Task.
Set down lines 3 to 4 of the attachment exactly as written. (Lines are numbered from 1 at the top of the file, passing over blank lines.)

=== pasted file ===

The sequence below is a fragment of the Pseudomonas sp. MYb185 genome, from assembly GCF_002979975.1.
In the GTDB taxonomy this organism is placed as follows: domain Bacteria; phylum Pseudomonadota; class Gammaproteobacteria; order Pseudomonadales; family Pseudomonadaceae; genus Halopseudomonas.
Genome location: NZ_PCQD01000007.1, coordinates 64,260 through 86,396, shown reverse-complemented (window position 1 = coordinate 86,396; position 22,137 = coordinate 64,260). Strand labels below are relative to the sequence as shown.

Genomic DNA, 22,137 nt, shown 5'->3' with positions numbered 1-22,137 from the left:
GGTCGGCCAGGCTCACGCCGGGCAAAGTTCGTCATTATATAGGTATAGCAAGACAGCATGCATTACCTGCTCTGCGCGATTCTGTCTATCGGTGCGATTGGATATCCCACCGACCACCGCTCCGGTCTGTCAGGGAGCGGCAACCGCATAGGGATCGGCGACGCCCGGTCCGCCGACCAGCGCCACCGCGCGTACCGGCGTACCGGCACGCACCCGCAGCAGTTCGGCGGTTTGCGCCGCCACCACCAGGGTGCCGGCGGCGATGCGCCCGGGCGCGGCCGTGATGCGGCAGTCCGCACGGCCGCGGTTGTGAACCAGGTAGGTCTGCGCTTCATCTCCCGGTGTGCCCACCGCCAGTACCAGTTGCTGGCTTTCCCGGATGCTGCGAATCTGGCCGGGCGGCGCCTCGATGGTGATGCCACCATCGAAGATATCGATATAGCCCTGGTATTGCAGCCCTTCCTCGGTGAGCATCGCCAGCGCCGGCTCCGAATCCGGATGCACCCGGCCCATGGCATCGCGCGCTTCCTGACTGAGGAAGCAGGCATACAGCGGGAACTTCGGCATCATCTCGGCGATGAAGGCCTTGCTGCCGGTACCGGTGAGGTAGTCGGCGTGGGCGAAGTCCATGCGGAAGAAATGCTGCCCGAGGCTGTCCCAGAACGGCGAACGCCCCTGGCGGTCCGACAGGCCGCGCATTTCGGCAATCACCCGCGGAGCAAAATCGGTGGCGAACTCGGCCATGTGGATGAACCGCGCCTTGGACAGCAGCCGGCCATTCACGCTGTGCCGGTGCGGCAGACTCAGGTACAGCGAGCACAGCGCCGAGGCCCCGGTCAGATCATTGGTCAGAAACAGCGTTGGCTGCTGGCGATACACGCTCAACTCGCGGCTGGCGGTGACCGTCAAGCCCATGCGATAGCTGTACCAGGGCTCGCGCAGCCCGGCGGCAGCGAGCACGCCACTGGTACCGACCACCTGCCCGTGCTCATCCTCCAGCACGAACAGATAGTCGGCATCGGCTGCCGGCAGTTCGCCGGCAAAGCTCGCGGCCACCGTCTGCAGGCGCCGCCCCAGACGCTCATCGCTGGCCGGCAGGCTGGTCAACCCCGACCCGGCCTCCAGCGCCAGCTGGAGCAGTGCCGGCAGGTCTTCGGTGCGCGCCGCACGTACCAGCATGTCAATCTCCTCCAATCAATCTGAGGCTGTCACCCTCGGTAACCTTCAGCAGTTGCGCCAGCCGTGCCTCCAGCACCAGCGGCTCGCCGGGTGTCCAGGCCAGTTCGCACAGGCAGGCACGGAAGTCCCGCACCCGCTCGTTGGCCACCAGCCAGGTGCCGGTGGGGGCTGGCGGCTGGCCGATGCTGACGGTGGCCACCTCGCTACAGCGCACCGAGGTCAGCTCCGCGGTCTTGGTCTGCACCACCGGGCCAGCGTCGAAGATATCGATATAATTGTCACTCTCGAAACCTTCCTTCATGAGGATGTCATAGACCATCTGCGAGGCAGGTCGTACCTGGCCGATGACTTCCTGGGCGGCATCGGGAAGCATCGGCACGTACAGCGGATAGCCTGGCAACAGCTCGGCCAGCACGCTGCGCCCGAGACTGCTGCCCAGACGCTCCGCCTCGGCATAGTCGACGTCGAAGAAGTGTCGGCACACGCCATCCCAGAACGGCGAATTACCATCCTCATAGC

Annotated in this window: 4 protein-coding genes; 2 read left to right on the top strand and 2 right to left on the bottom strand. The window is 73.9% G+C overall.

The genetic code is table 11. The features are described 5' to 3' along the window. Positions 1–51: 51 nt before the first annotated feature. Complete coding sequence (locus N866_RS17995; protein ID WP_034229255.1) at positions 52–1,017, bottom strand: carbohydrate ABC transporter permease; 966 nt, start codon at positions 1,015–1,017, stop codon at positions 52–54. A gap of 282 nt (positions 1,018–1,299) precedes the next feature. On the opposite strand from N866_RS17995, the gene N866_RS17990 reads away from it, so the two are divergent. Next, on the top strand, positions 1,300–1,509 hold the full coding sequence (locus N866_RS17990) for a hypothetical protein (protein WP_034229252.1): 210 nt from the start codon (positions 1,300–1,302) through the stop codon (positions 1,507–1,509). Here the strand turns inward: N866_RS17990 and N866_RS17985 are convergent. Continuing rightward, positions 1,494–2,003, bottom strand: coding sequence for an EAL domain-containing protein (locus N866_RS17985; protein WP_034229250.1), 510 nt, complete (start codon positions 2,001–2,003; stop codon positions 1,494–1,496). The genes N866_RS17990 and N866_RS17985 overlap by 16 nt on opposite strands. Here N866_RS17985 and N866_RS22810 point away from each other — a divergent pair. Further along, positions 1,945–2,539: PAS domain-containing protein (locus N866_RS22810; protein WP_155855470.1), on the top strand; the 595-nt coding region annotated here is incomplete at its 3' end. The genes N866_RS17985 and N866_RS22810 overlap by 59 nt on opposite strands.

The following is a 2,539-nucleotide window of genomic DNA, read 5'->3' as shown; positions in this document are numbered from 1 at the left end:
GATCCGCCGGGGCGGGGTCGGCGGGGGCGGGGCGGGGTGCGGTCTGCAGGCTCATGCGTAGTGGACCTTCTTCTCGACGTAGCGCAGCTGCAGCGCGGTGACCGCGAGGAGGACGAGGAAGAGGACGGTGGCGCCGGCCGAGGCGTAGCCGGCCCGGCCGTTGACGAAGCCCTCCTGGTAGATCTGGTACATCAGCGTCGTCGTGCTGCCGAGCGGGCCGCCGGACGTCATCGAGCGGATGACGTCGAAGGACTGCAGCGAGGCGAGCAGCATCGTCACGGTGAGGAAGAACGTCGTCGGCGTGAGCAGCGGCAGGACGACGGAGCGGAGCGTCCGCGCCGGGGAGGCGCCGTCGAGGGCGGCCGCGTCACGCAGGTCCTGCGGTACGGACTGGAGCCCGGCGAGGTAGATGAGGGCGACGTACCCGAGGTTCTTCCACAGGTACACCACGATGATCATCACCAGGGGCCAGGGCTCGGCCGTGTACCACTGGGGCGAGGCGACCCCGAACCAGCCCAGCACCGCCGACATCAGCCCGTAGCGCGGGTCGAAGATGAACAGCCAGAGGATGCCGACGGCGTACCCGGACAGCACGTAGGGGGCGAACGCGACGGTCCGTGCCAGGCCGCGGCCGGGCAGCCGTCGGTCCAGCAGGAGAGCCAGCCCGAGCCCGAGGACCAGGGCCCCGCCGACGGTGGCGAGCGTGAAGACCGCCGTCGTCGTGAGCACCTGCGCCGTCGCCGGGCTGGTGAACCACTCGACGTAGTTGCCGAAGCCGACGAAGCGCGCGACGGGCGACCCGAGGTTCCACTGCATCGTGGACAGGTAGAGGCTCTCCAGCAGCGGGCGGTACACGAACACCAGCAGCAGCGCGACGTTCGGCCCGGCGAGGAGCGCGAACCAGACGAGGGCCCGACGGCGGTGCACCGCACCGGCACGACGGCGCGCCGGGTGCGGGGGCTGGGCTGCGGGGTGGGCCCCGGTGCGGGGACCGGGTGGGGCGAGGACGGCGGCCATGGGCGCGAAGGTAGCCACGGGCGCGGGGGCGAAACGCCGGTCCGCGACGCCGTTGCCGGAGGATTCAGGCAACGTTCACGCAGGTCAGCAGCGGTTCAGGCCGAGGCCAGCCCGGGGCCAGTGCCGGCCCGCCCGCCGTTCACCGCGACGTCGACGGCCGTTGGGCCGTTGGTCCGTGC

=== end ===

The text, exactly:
Genome location: NZ_PCQD01000007.1, coordinates 64,260 through 86,396, shown reverse-complemented (window position 1 = coordinate 86,396; position 22,137 = coordinate 64,260). Strand labels below are relative to the sequence as shown.

Genomic DNA, 22,137 nt, shown 5'->3' with positions numbered 1-22,137 from the left: